" This rapid popular change makes me monarchist and raises the question whether the self interest of one man is not a safer criterion than the wild opinions of ignorant men."
letter to Ellen Sherman - Jan., 1861
" War is cruelty. There is no use trying to reform it; the crueler it is, the sooner it will be over."
Reply to a woman of Southern sympathies, who criticized him for the destruction of Mississippi during the Meridian Campaign.
Cited in Fateful Lightning: A New History of the Civil War and Reconstruction, by Alan C. Guelzo, Oxford University Press (2012), p. 439
“I have no doubt I have been much biased by my association with Southern people and that in consequence I have overrated their power. I certainly have not their temper and purpose—There is not power enough in this country to change that....”
letter to foster brother Philemon Ewing - Jan.20, 1862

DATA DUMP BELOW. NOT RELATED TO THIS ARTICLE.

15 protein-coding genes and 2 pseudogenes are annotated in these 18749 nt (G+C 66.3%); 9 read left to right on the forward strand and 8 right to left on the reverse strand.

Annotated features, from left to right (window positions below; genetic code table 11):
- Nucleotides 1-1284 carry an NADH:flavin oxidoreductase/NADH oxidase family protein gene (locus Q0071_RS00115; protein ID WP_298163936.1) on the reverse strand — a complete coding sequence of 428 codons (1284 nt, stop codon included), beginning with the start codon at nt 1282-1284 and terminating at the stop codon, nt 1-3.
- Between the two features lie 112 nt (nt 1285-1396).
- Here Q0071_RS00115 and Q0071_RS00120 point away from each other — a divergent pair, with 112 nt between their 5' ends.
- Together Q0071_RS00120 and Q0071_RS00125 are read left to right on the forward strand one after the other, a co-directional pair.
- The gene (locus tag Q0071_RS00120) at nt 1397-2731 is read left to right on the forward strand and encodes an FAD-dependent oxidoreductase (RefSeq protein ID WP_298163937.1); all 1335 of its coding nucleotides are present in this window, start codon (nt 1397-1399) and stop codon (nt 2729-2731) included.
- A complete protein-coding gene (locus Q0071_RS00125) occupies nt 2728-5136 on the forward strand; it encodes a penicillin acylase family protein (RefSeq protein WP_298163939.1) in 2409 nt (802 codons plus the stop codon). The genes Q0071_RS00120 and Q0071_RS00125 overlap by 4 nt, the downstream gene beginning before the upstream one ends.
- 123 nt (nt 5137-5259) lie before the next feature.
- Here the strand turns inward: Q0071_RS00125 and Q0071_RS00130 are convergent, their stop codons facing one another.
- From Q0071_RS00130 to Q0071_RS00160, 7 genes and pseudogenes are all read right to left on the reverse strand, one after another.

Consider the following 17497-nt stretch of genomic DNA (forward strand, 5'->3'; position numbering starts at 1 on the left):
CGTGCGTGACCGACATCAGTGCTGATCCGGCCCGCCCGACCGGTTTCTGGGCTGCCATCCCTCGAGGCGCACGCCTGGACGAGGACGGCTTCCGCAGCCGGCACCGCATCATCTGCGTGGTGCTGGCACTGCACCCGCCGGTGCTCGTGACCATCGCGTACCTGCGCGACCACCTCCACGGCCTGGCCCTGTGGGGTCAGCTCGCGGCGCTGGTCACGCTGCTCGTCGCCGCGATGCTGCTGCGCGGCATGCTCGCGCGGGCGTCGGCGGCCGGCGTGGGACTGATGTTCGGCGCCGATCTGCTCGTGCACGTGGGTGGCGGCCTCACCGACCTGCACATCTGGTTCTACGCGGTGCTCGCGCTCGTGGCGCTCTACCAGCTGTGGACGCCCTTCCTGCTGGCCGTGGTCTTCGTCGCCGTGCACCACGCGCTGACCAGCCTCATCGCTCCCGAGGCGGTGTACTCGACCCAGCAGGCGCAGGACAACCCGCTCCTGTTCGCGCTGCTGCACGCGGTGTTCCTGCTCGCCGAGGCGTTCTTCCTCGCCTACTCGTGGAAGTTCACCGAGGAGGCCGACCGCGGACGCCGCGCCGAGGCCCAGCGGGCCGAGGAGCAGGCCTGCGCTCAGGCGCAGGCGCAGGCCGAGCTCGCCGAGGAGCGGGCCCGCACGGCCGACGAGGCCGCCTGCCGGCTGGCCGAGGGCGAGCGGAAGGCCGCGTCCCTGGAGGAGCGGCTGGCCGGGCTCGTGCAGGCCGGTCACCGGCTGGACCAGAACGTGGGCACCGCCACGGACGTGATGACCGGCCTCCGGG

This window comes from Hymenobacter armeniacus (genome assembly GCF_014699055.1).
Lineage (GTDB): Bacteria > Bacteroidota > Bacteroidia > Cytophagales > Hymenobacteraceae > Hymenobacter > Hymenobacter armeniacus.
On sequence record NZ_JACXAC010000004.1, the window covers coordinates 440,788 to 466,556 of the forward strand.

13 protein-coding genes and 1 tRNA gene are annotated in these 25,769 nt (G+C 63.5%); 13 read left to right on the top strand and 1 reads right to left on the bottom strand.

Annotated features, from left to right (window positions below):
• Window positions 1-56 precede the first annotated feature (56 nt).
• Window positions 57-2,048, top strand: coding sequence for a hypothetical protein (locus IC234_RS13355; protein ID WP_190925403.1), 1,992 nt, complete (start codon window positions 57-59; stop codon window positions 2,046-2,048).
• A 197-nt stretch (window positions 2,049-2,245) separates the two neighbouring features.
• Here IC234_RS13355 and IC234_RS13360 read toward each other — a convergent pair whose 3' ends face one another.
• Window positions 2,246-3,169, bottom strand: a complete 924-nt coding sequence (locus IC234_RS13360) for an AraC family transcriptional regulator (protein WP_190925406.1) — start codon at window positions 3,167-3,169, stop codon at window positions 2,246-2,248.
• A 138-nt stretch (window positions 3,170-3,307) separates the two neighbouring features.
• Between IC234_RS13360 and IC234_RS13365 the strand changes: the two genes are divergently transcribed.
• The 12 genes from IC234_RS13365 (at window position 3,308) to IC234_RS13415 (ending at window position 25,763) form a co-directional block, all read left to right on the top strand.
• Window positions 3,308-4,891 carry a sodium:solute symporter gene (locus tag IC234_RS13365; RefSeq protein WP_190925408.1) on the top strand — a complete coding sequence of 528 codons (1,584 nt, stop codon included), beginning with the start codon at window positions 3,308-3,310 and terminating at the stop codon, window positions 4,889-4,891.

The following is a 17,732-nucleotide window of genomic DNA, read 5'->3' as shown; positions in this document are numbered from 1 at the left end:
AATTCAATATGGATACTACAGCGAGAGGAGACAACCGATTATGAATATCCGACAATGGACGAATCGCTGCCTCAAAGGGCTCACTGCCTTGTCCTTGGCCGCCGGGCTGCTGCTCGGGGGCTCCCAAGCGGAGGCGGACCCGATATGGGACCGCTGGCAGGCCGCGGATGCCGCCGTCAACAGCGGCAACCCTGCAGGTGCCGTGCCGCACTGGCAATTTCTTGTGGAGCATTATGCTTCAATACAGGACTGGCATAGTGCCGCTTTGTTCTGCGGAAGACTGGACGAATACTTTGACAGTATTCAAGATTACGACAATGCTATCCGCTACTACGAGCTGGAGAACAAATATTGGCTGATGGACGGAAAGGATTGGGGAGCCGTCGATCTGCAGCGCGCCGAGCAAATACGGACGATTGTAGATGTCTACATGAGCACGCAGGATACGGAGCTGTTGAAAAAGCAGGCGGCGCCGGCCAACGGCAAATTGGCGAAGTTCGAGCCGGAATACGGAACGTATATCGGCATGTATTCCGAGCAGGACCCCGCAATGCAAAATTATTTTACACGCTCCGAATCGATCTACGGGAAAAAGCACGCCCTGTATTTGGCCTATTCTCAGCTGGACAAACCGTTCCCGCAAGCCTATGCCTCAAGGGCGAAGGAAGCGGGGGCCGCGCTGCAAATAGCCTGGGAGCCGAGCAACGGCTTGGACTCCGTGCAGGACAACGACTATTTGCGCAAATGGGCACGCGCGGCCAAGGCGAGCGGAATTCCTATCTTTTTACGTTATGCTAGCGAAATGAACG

"I know them well, and the very impulses of their nature. And to deal with the inhabitants of that part of the south which boarders on the great river, we must recognize the classes into which they have divided themselves"
War is the remedy our enemies have chosen. Other simple remedies were within their choice. You know it and they know it, but they wanted war, and I say let us give them all they want; not a word of argument, not a sign of let up, no cave in till we are whipped or they are.
Every negro who is fit for a soldier and is willing I invariably allow to join a Negro Regiment, but I do oppose and rightfully too, the forcing of negros [sic] as soldiers. You cannot Know the acts and devices to which base white men resort to secure negro soldiers, not to aid us to fight, but to get bounties for their own pockets, and to diminish their quotas at home. Mr. Secretary Stanton is now here and will bear testimony to the truth of what I say.
Excerpt from January 11, 1865 letter to Salmon Chase